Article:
Dunlop says in economic terms information is the new oil, which will form the basis of a new economy. He has ideas about the polity as well, but sees shorter working weeks (for the same pay) as actually happening and a trend that will continue.

98 thoughts on “Weekly salon16/3”

  1. Not sure what to do with him.

    Not sure of the efficacy of these things but here’s a petition to expel Fraser Anning from the Senate.
    More than 800,000 signatures so far.

  2. Thanks, zoot, I just went looking for the petition, which was up to 829,371, a few minutes ago.

  3. We’ve had some very poor Senators but Senator Anning seems to be in a League* of his own.

    * League of Rights??

  4. Someone pointed out that the Liberal moderates are leaving.

    Does this mean that the coalition will become the hard right party? Or that liberal Liberals find another party to join or strike out on their own?
    Or that people start to recognize that the Greens are the true conservative party in Aus and start voting according to this recognition?
    Dunno.

  5. Thanks zoot,

    His brave and clever actions were one of the bright spots, while the shooter was still roaming free.

    (And heartbreakingly, his young sons called out, urging him to return to what they imagined was safety.)

  6. FICTION ALERT:::

    No need for random sample polling.

    Because Senator Anning received only 19 first prefs, psephologists have been able to interview all 19.

    Six were members of his family, are changing their surname, and have moved to “Don’t Know”. Four others were distant relatives and refused to nominate their voting intentions.

    Three claimed their pencils slipped.
    The other six have gone into exile in WA.

    The psephologists believe his 19 has dropped to four, but in a late surge, two new voters have confused him with a TV star and adore him,

  7. I was no less horrified at the massacre in Christchurch than I was at all the other senseless massacres of innocent, unarmed people of all ages. Please note: this was “the massacre in Christchurch” and definitely not “the Christchurch massacre”; the good people of that city did not plan it, they did not carry it out, they do not deserve having the name of their city slapped on it – it was and it remains the fanatic’s massacre, the extremist’s atrocity, the evil-doer’s crime against humanity.

    Perhaps I missed it- but – I neither saw nor heard any praise for the courage, speed and discipline of the N.Z. Police who went into an unknown and exceedingly hazardous situation so swiftly and so effectively. Good on them!!

  8. Jacinda Adern has been clear that Brenton Tarrant, 28, is not one of them. However, here in Oz we need to own him; like it or not, he is one of us.

    Jason Wilson, in his article, Australians are asking how did we get here? Well, Islamophobia is practically enshrined as public policy, blames John Howard for picking up on Pauline Hanson’s anti-immigration fixation, and exploiting it politically, and the Murdoch media for the same.

    Jonathon Freedland says To prevent another Christchurch we must confront the right’s hate preachers, JA Hellyer in the UK says The Islamophobia that led to the Christchurch shooting must be confronted and clinical psychologist Masuma Rahim says After Christchurch, Muslims need more than just your thoughts and prayers:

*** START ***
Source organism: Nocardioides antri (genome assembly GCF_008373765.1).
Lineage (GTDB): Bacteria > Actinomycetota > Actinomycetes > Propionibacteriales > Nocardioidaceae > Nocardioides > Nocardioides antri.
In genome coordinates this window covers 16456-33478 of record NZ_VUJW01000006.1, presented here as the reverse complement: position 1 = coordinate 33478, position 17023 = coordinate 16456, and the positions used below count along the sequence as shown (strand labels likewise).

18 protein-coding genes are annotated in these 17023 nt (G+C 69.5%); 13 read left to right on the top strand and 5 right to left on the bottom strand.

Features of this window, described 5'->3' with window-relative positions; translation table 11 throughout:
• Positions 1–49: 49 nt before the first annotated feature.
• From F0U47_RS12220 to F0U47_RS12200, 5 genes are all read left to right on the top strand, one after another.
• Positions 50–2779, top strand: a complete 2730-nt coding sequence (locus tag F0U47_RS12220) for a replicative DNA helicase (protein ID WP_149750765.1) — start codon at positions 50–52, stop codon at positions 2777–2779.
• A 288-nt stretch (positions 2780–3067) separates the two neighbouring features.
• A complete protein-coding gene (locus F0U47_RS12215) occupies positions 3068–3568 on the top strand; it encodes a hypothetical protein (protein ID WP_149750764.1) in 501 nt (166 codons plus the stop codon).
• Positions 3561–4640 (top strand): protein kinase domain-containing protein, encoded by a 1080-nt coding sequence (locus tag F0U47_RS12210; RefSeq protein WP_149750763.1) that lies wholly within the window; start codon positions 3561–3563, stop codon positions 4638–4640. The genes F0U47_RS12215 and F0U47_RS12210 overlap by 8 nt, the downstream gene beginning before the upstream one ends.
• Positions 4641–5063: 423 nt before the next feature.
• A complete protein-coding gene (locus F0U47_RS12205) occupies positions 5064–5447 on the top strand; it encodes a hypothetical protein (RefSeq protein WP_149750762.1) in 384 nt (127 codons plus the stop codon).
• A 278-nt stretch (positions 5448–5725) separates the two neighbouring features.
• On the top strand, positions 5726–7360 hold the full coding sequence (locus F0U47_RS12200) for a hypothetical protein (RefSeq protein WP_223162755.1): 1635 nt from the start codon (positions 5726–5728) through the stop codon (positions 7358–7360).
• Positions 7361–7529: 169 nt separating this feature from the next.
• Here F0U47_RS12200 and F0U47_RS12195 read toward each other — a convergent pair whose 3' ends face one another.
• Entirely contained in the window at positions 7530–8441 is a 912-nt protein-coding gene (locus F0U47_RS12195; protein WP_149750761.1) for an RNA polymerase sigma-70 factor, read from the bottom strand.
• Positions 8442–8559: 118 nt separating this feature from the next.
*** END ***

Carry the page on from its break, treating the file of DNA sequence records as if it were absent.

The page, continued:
Politicians and the press can keep their platitudes. They’re meaningless unless they’re borne out by action. It’s time to make a stand. Defend our rights. Protect us from terrorism. Use your position to send a clear message that hatred has no place in society. Stop giving a platform to extremists. Stop pretending that white nationalism is not a threat to us all. Have the courage to stand up for our rights as citizens.

    Too many have died. More will die if you fail to act. History will judge you for it.

    There’s more at The Conversation under the tag Christchurch Mosque shootings. The first, Greg Barton’s Christchurch attacks are a stark warning of toxic political environment that allows hate to flourish says here things took a turn for the worse in 2001:

    Scott Morrison is right to say these problems have been with us for many years. But he would do better to point out that our downward trajectory sharply accelerated after John Howard’s “dark victory” of 2001. The unwinnable election was won on the back of the arrival of asylum seekers on the MV Tampa in August followed by the September 11 attacks, and at the price of John Howard and the Liberal party embracing the white supremacist extremist politics of Pauline Hanson.

  9. That petition has passed the million mark.
    ScoMo might want to rethink his strategy re Christmas Island.

  10. Too late to re-think his Christmas Island video opportunity statesmanlike speech.

    It’s a well-established rule:

    a wall does not dismantle itself.

  11. Brian: I think it is a good thing that parliament does not have the power to expel members. This doesn’t mean that members can still be expelled on the grounds of serious criminal conviction, dual citizenship etc. (Ironically, it was a dual citizenship conviction that got Anning into the Senate.)
    Makes it too easy for a government with a majority in its own right to expel opposition members who are putting pressure on the government.
    The only member of parliament who was expelled for condemning England’s oppression of the Irish between the wars. Most of us would consider this an appalling reason for expulsion these days.
    BTW: Suspect all the attacks on Anning are simply building up the numbers of people who will vote for him. The man needs to be starved from attention for the same reasons the NZ government have tried to minimize the attention given to the Christchurch killer.

  12. BTW: Suspect all the attacks on Anning are simply building up the numbers of people who will vote for him.

    I have enough faith in the good sense of Queenslanders to predict he won’t reach anywhere near a quota in May.